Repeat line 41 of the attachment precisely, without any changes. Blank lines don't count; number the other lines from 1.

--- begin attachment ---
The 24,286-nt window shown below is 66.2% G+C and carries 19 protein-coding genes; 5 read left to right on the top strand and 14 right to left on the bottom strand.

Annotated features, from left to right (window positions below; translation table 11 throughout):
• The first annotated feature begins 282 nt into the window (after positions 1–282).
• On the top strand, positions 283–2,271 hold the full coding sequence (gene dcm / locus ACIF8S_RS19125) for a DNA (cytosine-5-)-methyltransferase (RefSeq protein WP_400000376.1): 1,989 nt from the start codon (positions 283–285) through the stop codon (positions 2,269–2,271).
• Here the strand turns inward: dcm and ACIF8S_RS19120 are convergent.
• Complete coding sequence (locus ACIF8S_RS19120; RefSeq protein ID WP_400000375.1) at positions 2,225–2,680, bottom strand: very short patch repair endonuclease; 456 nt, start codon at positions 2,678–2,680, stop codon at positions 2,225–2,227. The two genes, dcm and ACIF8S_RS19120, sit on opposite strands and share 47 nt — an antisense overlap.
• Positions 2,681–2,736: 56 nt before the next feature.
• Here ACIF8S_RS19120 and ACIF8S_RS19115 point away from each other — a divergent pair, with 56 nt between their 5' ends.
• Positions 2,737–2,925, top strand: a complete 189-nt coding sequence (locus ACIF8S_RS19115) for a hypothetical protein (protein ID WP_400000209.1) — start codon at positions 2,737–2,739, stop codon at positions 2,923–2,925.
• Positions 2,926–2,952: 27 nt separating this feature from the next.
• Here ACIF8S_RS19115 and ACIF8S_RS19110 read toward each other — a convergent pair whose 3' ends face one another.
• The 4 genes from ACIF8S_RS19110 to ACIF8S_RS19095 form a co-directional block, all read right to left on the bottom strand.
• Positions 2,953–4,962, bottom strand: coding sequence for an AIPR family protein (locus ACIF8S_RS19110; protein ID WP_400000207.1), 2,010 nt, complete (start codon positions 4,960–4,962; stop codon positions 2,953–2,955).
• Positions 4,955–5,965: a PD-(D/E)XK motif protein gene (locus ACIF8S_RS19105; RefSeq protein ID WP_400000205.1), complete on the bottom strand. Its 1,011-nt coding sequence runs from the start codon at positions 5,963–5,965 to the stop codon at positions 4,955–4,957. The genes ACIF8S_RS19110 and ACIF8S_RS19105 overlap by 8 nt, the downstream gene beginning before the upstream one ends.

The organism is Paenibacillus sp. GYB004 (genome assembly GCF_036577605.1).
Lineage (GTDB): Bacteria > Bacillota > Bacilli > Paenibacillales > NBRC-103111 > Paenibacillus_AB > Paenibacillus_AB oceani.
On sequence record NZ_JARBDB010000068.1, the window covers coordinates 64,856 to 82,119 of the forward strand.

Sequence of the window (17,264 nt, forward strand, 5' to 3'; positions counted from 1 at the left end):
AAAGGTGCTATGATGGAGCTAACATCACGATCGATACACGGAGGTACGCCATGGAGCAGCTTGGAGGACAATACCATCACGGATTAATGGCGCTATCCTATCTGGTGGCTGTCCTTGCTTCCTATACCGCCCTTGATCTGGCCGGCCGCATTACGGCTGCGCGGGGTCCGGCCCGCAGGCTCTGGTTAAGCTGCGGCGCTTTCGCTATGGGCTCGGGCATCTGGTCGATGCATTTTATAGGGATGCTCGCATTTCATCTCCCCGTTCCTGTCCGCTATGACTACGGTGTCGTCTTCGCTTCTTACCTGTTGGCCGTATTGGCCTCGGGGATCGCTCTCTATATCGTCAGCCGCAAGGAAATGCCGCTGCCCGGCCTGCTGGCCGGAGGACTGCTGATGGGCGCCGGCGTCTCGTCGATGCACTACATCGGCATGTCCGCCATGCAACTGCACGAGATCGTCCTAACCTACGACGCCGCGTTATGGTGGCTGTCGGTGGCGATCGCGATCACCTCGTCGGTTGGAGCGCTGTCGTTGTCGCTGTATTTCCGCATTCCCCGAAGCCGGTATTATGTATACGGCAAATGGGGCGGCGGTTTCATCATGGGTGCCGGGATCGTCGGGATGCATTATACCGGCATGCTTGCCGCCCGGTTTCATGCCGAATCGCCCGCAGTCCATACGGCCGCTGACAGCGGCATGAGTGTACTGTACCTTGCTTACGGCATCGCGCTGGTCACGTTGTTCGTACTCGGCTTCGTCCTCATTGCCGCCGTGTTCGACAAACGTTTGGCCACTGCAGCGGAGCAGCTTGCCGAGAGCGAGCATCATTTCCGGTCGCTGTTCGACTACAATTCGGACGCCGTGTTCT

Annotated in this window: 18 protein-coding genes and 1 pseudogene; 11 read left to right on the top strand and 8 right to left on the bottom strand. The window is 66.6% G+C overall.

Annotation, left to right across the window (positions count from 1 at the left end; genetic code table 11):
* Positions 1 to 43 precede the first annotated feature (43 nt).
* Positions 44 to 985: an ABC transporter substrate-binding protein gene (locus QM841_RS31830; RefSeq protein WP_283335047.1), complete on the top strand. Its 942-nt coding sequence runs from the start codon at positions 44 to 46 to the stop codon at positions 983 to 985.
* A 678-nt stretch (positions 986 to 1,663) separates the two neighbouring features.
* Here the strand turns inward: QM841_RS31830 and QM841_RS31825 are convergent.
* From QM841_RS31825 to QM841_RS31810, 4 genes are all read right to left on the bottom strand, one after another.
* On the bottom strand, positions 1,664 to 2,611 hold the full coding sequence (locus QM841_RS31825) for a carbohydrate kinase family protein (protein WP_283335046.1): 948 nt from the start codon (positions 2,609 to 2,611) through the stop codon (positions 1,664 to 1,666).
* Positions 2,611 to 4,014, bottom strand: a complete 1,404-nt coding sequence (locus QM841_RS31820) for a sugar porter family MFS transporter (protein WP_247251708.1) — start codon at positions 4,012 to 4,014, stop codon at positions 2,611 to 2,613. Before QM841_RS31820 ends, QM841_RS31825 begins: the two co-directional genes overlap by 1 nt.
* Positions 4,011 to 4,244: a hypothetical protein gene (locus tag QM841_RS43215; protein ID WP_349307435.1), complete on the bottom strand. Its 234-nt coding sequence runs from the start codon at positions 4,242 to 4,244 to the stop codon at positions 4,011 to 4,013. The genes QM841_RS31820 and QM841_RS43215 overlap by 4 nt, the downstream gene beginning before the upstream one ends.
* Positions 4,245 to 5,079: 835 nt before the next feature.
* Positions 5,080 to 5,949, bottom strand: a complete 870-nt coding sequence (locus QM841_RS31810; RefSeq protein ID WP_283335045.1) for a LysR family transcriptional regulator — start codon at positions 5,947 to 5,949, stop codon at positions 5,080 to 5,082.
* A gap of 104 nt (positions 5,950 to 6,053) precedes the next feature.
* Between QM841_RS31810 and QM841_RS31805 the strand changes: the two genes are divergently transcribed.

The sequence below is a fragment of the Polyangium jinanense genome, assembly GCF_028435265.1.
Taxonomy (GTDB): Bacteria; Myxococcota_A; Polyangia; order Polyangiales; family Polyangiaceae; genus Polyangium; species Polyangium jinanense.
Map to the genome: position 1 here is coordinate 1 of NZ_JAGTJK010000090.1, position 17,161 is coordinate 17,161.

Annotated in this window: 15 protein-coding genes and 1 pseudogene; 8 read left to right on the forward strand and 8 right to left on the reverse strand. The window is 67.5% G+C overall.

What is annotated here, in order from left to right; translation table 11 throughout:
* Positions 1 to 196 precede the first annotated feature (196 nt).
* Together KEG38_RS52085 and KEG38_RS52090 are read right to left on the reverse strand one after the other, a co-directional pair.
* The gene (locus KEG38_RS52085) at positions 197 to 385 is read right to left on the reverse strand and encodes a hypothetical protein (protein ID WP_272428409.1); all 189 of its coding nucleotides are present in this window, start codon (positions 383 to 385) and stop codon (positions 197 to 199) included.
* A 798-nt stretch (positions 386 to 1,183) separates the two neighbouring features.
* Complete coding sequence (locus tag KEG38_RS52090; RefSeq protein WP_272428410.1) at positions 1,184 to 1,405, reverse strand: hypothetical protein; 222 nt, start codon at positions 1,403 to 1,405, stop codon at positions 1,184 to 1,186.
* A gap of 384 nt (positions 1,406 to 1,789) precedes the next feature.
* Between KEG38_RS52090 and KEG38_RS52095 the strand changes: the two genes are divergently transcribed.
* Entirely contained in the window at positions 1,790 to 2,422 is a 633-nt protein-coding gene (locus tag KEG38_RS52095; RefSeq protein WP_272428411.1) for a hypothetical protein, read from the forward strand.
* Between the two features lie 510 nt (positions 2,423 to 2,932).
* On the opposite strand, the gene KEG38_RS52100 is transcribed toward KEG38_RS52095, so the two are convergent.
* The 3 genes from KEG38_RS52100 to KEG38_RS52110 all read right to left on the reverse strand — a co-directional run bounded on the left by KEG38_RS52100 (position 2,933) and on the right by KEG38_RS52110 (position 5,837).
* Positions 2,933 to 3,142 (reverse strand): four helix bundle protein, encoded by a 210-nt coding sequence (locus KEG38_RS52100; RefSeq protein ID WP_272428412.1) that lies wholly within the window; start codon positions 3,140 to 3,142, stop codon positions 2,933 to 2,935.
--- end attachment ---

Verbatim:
* The gene (locus KEG38_RS52085) at positions 197 to 385 is read right to left on the reverse strand and encodes a hypothetical protein (protein ID WP_272428409.1); all 189 of its coding nucleotides are present in this window, start codon (positions 383 to 385) and stop codon (positions 197 to 199) included.